1980. He joined Banco in 1965 at Se­ tion of manager, consumer lending.
curity State Bank of Keokuk, la., Joseph P. Kerr has been appointed
and was named president of that vice president, business develop­
bank in 1971.
ment, and Bruce A. Granat, assis­
tant vice president, commercial
ST. PAUL: Robert J . Reardon, pres­ banking group.
ident of Otto Bremer Company and
chairman of Bremer Service Com­ ELM H URST: Michael Welgat re­
pany, Inc., has announced the elec- cently joined Elmhurst National
tion of Terry M. Cummings as pres­ Bank as vice president-trust divi­
ident, chief executive officer and sion, responsible for new business
director of Bremer Service Com­ development. Mr. Welgat began his
pany, Inc., effective July 1. Mr. banking career with the Michigan
Cummings joined the Bremer organ- Avenue Bank in 1976 as a trust of­
ization as controller in 1976 and was ficer. In 1978 he joined Worth Bank
elected senior vice president/con- and Trust in Worth as senior trust
troller in 1981.
elected vice president of the State
Bank of Worthington, according to

EVANSTON: First Illinois Corpora­
tion, the parent company of FirstBank Evanston, has named its pres­
ident, Howard B. Silverman, to the

additional post of chief executive of­
ficer. He succeeds Harland L. Ed­
wards, who remains as chairman of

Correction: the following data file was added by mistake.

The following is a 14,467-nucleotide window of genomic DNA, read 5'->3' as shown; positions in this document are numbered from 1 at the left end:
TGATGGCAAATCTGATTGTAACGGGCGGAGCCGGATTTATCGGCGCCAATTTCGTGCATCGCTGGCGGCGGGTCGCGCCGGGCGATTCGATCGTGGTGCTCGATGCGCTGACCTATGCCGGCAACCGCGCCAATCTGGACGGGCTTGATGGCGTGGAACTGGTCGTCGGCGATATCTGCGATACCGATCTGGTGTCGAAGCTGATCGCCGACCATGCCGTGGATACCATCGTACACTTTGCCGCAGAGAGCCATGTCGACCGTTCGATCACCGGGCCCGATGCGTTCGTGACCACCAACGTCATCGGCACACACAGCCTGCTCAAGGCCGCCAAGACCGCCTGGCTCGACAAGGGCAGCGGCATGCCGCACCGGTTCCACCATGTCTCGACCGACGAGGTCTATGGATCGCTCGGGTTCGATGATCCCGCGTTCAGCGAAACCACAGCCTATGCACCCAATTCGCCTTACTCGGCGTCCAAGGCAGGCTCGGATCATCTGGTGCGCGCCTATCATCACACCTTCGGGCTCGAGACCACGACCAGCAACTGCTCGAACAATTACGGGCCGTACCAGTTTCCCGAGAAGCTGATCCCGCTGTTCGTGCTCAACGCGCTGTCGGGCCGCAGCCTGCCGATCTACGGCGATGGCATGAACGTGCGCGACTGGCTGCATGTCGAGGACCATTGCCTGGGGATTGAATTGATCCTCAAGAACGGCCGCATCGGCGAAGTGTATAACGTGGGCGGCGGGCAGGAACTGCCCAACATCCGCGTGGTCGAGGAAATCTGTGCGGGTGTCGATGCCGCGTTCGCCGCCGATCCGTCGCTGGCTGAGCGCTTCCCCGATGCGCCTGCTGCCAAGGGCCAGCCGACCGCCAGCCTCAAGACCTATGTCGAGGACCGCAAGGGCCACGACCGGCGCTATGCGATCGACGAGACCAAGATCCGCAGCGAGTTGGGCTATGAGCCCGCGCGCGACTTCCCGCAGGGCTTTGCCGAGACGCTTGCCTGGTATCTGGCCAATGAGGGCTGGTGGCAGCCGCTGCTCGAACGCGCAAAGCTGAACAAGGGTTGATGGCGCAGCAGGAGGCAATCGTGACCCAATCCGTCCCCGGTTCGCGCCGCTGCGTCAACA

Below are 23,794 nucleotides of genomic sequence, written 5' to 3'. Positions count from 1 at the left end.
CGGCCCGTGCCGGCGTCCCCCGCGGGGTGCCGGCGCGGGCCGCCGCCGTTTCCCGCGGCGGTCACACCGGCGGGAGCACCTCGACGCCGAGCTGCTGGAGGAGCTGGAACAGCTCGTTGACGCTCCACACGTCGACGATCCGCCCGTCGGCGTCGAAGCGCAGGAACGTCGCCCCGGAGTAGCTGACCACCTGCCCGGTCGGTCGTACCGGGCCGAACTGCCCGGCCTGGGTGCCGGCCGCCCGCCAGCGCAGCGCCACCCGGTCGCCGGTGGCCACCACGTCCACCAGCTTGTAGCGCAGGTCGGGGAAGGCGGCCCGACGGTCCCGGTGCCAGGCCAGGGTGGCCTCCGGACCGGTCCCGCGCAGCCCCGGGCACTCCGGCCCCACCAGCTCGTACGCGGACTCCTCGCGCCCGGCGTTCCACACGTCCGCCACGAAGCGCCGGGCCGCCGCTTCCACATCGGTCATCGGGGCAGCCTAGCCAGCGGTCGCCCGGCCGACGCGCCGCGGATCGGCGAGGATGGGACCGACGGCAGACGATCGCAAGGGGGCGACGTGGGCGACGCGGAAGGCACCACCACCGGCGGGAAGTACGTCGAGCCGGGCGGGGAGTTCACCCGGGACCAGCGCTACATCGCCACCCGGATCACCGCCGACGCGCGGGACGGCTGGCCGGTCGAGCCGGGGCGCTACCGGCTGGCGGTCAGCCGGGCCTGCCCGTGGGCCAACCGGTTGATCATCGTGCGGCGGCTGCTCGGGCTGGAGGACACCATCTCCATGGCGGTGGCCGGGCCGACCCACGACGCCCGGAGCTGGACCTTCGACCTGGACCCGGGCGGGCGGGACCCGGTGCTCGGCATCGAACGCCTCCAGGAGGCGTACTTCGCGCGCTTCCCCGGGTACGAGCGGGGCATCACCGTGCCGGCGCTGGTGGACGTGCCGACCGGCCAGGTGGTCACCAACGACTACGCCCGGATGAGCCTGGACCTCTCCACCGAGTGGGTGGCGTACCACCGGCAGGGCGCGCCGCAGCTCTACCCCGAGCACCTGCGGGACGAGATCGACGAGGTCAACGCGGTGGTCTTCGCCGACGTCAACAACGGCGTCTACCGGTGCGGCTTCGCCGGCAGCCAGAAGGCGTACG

the board.
STERLIN G : First Freeport Cor­
poration recently announced that its
board has approved the acquisition
of Lincolnway State Bank of Ster­
ling. The proposed acquisition tran­
saction will involve cash and shares
of First Freeport Corporation, and is
subject to executing a definitive ac­
quisition agreement and to the ap­
proval of the Federal Reserve Bank.

South Dakota News
The Federal Reserve Bank of Min­
neapolis recently announced its ap­
proval of the application by Dacotah
Bank Holding Co., Aberdeen, to ac­
quire Faulk County State Bank,

Montana News
BILLIN G S: Peter Pfeifer has been
elected assistant vice president at
Security State Bank. He started
with the bank in 1975 as an instal­
ment loan officer.

Getting it done for you.
John Messina

Jan Lassiter

David Scott

Commerce Bank ofKansascity
Federal Reserve Bank of St. Louis


Telephone (816) 234-2000


^ With today’s rapid changes in banking
technology, data processing is becoming
an even more important management
tool. That’s where I come in .f f
Today, your con­
tinued profitability is
as important to
Security National
Bank as it is to you.

Ken Boeder
Correspondent Bank Officer
Security National Bank


Sioux City, Iowa 51101 (712) 277-6554 Member FDIC

When it conies to agriculture, banking and
perso n n el. . . go to the specialists — go to
A G R Icareers, Inc.
Progressive bankers pay us to find the people
they need.

Ag. Loans/lns___
Ag. Lend. O ff........
Ag. Lend. O ff.......
2nd. Man (2)........